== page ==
# NYT wins the gold medal for medal visualization.

A few days into these Olympics, my friend Ryan lobbed me an alley-oop question via email:

Which brings to the next point, what is the ideal medal count ranking to your estimation? I figure this is something you probably have the correct answer to.

Alas, I told him, I don’t. There are three basic options, all of them bad.

First, the standard solution is to **rank by gold medals**. But like many standard things, this is deeply problematic. Did Ireland really outperform Brazil, even though the latter won 7 more silvers and 7 more bronzes?

Second is an alternative practiced sometimes in the U.S. and never anywhere else: to rank by **total number of medals**, treating gold, silver, and bronze as equals. But this is no better. Which would you prefer: Great Britain’s 7 extra bronzes, or France’s 2 extra golds + 4 extra silvers?

The third solution is to strike a balance between these deficient extremes; that is, to **weight the medals**. A gold is worth X silvers, and a silver is worth Y bronzes. But this has its own problem: what weights do you use? Is a gold worth 2 silvers, or 10? Is a silver worth 1.5 bronzes, or 15? Who knows! It’s inescapably arbitrary.

So, in replying to Ryan, I just shrugged my shoulders:

No good solution on medal counts. Maybe each country should submit their proposal for how to weight medals (anything within reason, from Gold = Silver = Bronze to Gold = 1, Silver = Bronze = 0). Then you do the tables based on a simple average of those.

No idea what weights that would give, but at least they’d have the veneer of consensus.

Then, not an hour later, I came across the gorgeous and insane solution that the data visualization dreamers at the New York Times had concocted.

Rather than choosing a weight, they decided to show *all possible weights*.

How does this work? I suspect that only an admirably geeky fraction of NYT readers know, so let’s do a worked example. We need a specific country; Brazil will suit us nicely.

Now, each color-coded point in the country’s graph represents a different way of weighting medals. Thus, as you move around the graph, Brazil’s ranking will change, from as high as 12th to as low as 20th, depending on the weighting described at that point.

For example, in the bottom left corner, all medals count equally. A gold is worth 1 silver, and a silver is worth 1 bronze.

Brazil, with its bronze-heavy haul, benefits from this system, and winds up ranking 12th.

(In the NYT’s language, a bronze is always worth “1 point.”)

Now, as we climb upwards, the **gold-to-silver ratio** increases. At the top left corner of the graph, a single gold is worth 150 silvers, effectively meaning that only gold counts, and the sum of other medals (silver + bronze) is used merely as a tiebreaker.

Here, about 3/4 of the way up the graph, a gold is worth 4 silvers, and Brazil (with relatively few golds among its medals) drops to 16th. But it still benefits from the fact that bronzes and silvers are counted equally.

Meanwhile, by moving to the right, we increase the **silver-to-bronze** ratio.

For example, the bottom-right corner gives a peculiar system: a gold is still worth the same as a silver, but a silver is now worth (in effect) infinitely more than a bronze.

(Note that the axes are nonlinear. We’ll come back to this!)

The top-right corner sounds extravagant when you look at the numbers (23,000 points?!), but the approach is perfectly sensible. It simply means that you rank first by golds (which are vastly more valuable then silvers), then break ties based on silvers (which are vastly more valuable than bronzes), and finally break any remaining ties based on bronzes.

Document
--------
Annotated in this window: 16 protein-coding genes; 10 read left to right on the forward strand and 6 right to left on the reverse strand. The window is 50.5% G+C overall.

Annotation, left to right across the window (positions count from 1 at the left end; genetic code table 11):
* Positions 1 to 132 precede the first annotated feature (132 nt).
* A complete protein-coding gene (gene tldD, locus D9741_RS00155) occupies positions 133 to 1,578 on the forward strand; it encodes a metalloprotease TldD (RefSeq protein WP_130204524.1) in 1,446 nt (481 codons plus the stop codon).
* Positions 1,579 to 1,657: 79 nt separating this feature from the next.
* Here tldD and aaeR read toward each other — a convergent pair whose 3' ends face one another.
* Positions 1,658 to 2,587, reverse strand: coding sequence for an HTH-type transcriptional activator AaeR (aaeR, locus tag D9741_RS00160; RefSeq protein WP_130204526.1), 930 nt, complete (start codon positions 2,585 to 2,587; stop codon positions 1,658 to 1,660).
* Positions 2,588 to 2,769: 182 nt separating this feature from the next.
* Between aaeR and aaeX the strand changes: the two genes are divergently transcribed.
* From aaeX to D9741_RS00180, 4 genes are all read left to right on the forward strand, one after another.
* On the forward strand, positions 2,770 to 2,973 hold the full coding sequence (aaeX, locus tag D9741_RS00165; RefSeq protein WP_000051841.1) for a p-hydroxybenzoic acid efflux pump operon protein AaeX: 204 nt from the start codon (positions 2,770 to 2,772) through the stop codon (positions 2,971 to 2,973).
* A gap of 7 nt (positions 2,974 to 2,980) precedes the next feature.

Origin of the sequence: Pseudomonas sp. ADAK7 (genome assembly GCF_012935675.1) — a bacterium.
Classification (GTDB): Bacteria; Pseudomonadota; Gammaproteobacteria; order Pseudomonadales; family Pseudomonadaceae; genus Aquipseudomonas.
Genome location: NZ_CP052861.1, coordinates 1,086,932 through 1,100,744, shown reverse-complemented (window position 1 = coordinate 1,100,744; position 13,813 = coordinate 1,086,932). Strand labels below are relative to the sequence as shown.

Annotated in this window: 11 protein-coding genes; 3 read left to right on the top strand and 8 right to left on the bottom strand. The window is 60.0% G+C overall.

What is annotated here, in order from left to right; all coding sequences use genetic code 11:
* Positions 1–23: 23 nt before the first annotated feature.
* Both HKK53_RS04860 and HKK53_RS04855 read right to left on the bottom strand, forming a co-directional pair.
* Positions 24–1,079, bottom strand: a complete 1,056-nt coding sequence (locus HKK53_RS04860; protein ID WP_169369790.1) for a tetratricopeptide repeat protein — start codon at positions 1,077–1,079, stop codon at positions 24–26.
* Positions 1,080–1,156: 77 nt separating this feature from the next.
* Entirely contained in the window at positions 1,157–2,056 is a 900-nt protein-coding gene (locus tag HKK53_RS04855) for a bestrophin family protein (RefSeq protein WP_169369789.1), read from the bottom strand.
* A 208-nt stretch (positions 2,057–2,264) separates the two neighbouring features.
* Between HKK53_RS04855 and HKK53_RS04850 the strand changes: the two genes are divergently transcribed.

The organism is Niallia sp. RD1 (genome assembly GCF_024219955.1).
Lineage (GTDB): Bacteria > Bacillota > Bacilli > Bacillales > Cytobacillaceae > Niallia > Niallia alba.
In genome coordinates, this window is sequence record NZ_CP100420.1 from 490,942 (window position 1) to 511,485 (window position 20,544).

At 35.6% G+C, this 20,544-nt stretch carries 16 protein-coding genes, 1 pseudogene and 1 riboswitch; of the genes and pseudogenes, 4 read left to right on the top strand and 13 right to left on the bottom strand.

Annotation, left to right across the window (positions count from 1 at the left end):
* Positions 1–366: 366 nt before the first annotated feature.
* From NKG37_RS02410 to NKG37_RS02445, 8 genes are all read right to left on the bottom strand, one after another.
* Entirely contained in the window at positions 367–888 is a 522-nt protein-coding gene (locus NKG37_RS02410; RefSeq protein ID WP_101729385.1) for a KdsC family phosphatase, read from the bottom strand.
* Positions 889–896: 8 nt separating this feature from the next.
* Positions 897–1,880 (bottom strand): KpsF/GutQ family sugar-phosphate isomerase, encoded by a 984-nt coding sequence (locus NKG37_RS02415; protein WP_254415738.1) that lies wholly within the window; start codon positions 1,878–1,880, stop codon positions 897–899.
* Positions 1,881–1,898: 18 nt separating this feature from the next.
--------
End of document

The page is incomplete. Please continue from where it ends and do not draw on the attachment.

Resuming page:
All this is a batty and brilliant solution to the question of medal weightings, and all Olympics long I’ve been delighting in checking these visualizations. I especially enjoyed the mid-Olympics moment when Canada sat in either 9th or 11th place, but *definitely not in 10th place*.

It reminds me of high school chemistry phase diagrams. Under those peculiar and brief conditions, Canada sublimated directly from a 9th-place solid to an 11th-place gas, never passing through 10th-place liquid form.

Alas, when it comes to the top of the rankings, it’s all moot. The U.S. tied China for golds, and handily won the most silvers and bronzes, so its triumph is boringly complete. Never have I chanted “USA! USA!” with a greater sense of letdown.

In all this, the NYT evidently punted on the value judgment. Instead of one canonical weighting, they gave us the two-dimensional sprawl of all possible weightings. Good on ’em: truly living up to their famous slogan of “all the news that’s fit to parametrize.”

But I can’t help asking. *Can we somehow deduce a best weighting from all this?*

One natural solution is to invoke an integral. That is, take a weighted average of weighted averages. For example, if half of your graph is 4th, a third is 3rd, and a sixth is 12th, then your weighted average ranking is 4/2 + 3/3 + 12/6 = 5th.

But here’s the problem: remember that weird scale on the axes?

It’s definitely not linear. But it’s not logarithmic, either.

Walking along the axis, the weighting grows by factors of 1.5 (long step), then 1.333 (short step), then 2.5 (long-ish step), then 4 (short step). Suffice to to say that the growth factors do not correspond in any obvious way to the length of the step. I can only presume that the axis was tuned by the NYT team to be visually pleasing; in particular, they must have given more area to the border regions where ranking is highly sensitive to small changes in weights.

This means that the NYT has *not* punted on all value judgment, and so just taking an integral of the graph is not an impartial calculation. Still, no matter how you weight the various virtues of data visualization, this one is worthy of gold.